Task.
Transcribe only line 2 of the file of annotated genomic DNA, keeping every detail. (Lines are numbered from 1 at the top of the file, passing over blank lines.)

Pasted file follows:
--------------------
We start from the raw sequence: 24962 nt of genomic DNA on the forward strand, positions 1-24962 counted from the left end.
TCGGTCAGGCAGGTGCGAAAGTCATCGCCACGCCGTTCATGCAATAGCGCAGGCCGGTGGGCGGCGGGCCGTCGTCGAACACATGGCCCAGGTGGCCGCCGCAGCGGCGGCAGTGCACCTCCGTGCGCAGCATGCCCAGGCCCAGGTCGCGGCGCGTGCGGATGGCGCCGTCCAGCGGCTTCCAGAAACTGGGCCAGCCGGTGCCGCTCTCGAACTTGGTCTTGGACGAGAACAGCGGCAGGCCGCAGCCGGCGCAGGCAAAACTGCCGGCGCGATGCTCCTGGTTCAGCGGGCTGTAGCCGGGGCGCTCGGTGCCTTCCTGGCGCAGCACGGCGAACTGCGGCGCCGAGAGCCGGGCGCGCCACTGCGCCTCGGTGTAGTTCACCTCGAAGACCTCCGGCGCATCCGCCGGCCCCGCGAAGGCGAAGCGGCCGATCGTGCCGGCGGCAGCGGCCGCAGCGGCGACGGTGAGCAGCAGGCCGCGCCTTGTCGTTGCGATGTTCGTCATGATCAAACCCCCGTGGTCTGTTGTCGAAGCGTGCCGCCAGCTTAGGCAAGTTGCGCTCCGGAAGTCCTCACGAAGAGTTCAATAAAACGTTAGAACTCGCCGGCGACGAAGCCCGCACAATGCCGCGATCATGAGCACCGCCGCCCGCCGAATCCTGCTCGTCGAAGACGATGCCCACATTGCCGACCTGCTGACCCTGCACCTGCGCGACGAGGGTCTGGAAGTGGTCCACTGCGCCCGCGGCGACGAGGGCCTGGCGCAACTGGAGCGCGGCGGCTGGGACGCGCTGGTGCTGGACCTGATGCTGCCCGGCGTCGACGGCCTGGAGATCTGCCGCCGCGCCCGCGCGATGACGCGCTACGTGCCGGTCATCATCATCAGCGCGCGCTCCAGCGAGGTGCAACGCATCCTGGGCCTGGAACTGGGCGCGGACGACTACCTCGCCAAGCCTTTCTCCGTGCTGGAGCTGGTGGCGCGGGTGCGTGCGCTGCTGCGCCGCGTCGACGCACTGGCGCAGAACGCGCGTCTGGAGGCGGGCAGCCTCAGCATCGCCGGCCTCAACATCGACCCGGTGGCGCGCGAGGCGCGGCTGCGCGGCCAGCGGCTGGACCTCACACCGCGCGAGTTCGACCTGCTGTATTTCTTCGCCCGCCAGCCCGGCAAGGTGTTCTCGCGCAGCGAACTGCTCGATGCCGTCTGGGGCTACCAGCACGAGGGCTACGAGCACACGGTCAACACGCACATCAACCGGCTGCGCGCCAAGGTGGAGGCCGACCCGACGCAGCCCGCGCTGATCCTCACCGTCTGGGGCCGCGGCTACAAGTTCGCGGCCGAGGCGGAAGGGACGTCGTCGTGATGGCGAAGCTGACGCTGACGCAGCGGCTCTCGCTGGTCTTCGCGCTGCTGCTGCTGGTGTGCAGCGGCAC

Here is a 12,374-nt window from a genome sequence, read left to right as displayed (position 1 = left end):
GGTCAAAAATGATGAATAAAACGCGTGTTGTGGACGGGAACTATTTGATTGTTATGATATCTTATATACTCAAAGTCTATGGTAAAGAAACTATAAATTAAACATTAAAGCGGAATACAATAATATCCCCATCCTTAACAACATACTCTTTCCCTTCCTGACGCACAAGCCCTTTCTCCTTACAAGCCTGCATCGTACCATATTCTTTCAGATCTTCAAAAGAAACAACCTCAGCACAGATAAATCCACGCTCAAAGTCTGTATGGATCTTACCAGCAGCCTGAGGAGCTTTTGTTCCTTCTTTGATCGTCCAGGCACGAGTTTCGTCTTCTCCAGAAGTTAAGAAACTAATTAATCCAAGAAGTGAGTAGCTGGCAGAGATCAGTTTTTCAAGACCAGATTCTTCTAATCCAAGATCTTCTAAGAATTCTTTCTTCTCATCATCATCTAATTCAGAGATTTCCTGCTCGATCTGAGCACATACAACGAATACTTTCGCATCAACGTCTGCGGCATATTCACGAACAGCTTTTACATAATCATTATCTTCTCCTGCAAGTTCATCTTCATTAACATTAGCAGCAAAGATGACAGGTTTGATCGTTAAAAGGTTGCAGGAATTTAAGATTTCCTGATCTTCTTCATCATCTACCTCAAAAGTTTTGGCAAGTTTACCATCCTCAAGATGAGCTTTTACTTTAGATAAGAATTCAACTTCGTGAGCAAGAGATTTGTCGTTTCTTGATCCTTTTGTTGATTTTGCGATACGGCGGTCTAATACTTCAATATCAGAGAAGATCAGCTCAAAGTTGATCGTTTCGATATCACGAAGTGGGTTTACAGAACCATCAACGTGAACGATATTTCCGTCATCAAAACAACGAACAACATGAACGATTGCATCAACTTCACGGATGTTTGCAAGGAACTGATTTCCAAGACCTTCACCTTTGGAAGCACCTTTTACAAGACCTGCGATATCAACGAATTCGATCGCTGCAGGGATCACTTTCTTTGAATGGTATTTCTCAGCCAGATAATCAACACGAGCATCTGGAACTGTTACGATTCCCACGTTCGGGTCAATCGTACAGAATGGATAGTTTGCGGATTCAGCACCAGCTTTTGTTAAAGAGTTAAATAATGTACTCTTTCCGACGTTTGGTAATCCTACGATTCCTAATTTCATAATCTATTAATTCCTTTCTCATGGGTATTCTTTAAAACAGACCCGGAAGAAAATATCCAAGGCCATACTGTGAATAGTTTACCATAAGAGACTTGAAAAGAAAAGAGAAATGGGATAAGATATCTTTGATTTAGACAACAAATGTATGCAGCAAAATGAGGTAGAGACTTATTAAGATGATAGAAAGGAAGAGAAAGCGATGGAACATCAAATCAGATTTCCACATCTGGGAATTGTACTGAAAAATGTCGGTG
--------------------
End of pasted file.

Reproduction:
TCGGTCAGGCAGGTGCGAAAGTCATCGCCACGCCGTTCATGCAATAGCGCAGGCCGGTGGGCGGCGGGCCGTCGTCGAACACATGGCCCAGGTGGCCGCCGCAGCGGCGGCAGTGCACCTCCGTGCGCAGCATGCCCAGGCCCAGGTCGCGGCGCGTGCGGATGGCGCCGTCCAGCGGCTTCCAGAAACTGGGCCAGCCGGTGCCGCTCTCGAACTTGGTCTTGGACGAGAACAGCGGCAGGCCGCAGCCGGCGCAGGCAAAACTGCCGGCGCGATGCTCCTGGTTCAGCGGGCTGTAGCCGGGGCGCTCGGTGCCTTCCTGGCGCAGCACGGCGAACTGCGGCGCCGAGAGCCGGGCGCGCCACTGCGCCTCGGTGTAGTTCACCTCGAAGACCTCCGGCGCATCCGCCGGCCCCGCGAAGGCGAAGCGGCCGATCGTGCCGGCGGCAGCGGCCGCAGCGGCGACGGTGAGCAGCAGGCCGCGCCTTGTCGTTGCGATGTTCGTCATGATCAAACCCCCGTGGTCTGTTGTCGAAGCGTGCCGCCAGCTTAGGCAAGTTGCGCTCCGGAAGTCCTCACGAAGAGTTCAATAAAACGTTAGAACTCGCCGGCGACGAAGCCCGCACAATGCCGCGATCATGAGCACCGCCGCCCGCCGAATCCTGCTCGTCGAAGACGATGCCCACATTGCCGACCTGCTGACCCTGCACCTGCGCGACGAGGGTCTGGAAGTGGTCCACTGCGCCCGCGGCGACGAGGGCCTGGCGCAACTGGAGCGCGGCGGCTGGGACGCGCTGGTGCTGGACCTGATGCTGCCCGGCGTCGACGGCCTGGAGATCTGCCGCCGCGCCCGCGCGATGACGCGCTACGTGCCGGTCATCATCATCAGCGCGCGCTCCAGCGAGGTGCAACGCATCCTGGGCCTGGAACTGGGCGCGGACGACTACCTCGCCAAGCCTTTCTCCGTGCTGGAGCTGGTGGCGCGGGTGCGTGCGCTGCTGCGCCGCGTCGACGCACTGGCGCAGAACGCGCGTCTGGAGGCGGGCAGCCTCAGCATCGCCGGCCTCAACATCGACCCGGTGGCGCGCGAGGCGCGGCTGCGCGGCCAGCGGCTGGACCTCACACCGCGCGAGTTCGACCTGCTGTATTTCTTCGCCCGCCAGCCCGGCAAGGTGTTCTCGCGCAGCGAACTGCTCGATGCCGTCTGGGGCTACCAGCACGAGGGCTACGAGCACACGGTCAACACGCACATCAACCGGCTGCGCGCCAAGGTGGAGGCCGACCCGACGCAGCCCGCGCTGATCCTCACCGTCTGGGGCCGCGGCTACAAGTTCGCGGCCGAGGCGGAAGGGACGTCGTCGTGATGGCGAAGCTGACGCTGACGCAGCGGCTCTCGCTGGTCTTCGCGCTGCTGCTGCTGGTGTGCAGCGGCAC